Can believing "life is a game" make you happier and more successful?
Eric Barker stashed this in Happiness
Stashed in: Sleep!, #health, #happiness, #greatness, Gratitude, #success, Influence!, Practice, Life, @bakadesuyo, Awesome, Meaning of Life, Gamification!, Psychology!, The Internet is my religion., Willpower!, @chrisyeh, Happiness, Self-Actualization
Okay, this is freaking sweet:
Behavioral economist Howard Rachlin proposes an interesting trick for overcoming the problem of always starting a change tomorrow. When you want to change a behavior, aim to reduce the variability in your behavior, not the behavior itself. He has shown that smokers asked to try to smoke the same number of cigarettes every day gradually decrease their overall smoking— even when they are explicitly told not to try to smoke less.
And becoming happier is no different.
Eric, you are on a roll lately!
Readers, consume the whole article: http://www.bakadesuyo.com/2013/06/life-is-a-game/
This puts my mind at ease:
If you're too happy, you'll never do anything with your life.
Edward Diener's happiness test:
How happy are you? Try this short test. The Satisfaction with Life Scale was devised in 1985 by Edward Diener, a psychologist at the University of Illinois at Urbana-Champaign, and is used by researchers around the world.
On a scale from 1 to 7, indicate how strongly you agree or disagree with the following statements, with 7 being strong agreement.
1. In most ways my life is close to my ideal.
2. The conditions of my life are excellent.
3. I am satisfied with my life.
4. So far I have gotten the important things I want in life.
5. If I could live my life over, I would change almost nothing.
Total score: 31 to 35: you are extremely satisfied with your life; 26 to 30: satisfied; 21 to 25: slightly satisfied; 20: neutral point; 15 to 19: slightly dissatisfied; 10 to 14: dissatisfied; 5 to 9: extremely dissatisfied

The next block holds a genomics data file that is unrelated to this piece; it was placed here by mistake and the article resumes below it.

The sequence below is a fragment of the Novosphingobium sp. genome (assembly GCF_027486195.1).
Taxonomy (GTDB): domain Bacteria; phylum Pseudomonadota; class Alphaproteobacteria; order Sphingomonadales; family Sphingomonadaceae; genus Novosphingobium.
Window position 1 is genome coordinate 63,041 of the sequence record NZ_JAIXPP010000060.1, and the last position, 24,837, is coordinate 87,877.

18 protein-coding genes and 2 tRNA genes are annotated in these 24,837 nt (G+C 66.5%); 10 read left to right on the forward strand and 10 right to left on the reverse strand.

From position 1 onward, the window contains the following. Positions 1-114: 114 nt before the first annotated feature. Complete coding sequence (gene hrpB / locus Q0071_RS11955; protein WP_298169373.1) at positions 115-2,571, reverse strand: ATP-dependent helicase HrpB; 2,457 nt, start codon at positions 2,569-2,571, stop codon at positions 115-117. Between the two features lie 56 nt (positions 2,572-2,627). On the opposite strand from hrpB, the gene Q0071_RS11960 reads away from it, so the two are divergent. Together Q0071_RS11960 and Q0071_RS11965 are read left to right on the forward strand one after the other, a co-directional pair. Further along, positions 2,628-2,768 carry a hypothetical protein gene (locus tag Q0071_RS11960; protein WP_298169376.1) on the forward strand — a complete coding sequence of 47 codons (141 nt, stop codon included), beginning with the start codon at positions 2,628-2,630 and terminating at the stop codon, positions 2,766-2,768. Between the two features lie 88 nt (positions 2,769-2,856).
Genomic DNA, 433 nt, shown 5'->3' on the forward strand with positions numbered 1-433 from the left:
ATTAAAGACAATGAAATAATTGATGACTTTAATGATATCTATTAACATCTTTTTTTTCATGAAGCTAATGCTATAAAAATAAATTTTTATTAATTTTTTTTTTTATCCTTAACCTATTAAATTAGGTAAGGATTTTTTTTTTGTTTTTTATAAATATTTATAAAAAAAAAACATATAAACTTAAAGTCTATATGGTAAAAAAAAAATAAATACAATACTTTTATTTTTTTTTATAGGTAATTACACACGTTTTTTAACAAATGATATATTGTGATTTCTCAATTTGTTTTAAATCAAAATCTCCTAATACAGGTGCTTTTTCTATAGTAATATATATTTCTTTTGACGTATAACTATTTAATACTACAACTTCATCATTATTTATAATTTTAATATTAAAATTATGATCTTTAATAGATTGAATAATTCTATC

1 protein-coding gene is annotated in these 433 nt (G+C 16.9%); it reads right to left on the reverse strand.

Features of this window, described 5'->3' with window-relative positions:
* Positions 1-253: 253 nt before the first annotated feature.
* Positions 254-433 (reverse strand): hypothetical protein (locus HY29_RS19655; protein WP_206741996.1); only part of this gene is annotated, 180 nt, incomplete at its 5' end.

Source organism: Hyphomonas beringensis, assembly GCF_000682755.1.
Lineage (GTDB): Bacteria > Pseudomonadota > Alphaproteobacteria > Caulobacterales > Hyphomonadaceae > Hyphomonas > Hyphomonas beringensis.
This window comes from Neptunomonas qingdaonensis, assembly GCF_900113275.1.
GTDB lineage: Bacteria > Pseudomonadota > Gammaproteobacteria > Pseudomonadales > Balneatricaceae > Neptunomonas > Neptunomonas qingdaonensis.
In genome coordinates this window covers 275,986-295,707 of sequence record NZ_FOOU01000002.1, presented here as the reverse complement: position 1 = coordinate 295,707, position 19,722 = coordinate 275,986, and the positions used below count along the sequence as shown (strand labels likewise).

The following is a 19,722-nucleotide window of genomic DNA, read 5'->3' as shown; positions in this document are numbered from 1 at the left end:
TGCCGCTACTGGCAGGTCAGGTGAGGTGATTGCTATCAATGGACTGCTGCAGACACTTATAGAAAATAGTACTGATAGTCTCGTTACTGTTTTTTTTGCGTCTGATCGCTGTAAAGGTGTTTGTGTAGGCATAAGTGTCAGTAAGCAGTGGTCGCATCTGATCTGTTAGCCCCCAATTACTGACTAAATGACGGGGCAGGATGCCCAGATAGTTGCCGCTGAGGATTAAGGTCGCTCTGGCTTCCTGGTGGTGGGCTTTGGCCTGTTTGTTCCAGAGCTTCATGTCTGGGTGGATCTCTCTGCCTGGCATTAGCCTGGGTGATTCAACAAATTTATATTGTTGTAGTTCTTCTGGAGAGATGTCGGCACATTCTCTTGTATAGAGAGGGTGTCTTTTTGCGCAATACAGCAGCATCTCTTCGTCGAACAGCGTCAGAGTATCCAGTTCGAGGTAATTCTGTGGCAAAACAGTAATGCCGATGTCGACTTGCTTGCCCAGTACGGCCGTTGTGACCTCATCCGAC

To determine where you are on a scale of 1 to 10, divide your total score by 3.5.
Cool and cool!
8.3, though I have to admit working hard to try to give myself lower scores, for fear that I'd score too high on the happiness scale.
One more part of Eric Barker's article that resonated with me:
The most powerful psychology technique for increasing happiness is merely to count three things a day you feel thankful for. As Martin Seligman, professor at the University of Pennsylvania explains:Every night for the next week, set aside ten minutes before you go to sleep. Write down three things that went well today and why they went well. You may use a journal or your computer to write about the events, but it is important that you have a physical record of what you wrote. The three things need not be earthshaking in importance (“My husband picked up my favorite ice cream for dessert on the way home from work today”), but they can be important (“My sister just gave birth to a healthy baby boy”). Next to each positive event, answer the question “Why did this happen?”
Read the whole article: http://www.bakadesuyo.com/2013/06/life-is-a-game/
Eric, you should do a gratitude roll up soon. It's not just good for general happiness, brene brown in her latest book explains how it can offset anxiety and shame...
Poignant thoughts. Life is a game for sure - sometimes frolicky and sometimes serious. After all, we do start our lives thinking of it as a game...just look at little kids playing and it's obvious. Children learn a vast amount of their social and life skills via play, and if you think about it, the fundamentals don't really change that much as we grow older. It's interesting to see startups like Bunchball bring the concept of play (they call it "gamification") to the corporate sphere in an effort to improve engagement and performance. I am watching to see where that leads...
Ha! Gamification is the latest attempt to make users do what business wants, and has jack sh*t to do with play.
Yep, the jury is still out on the value of this idea...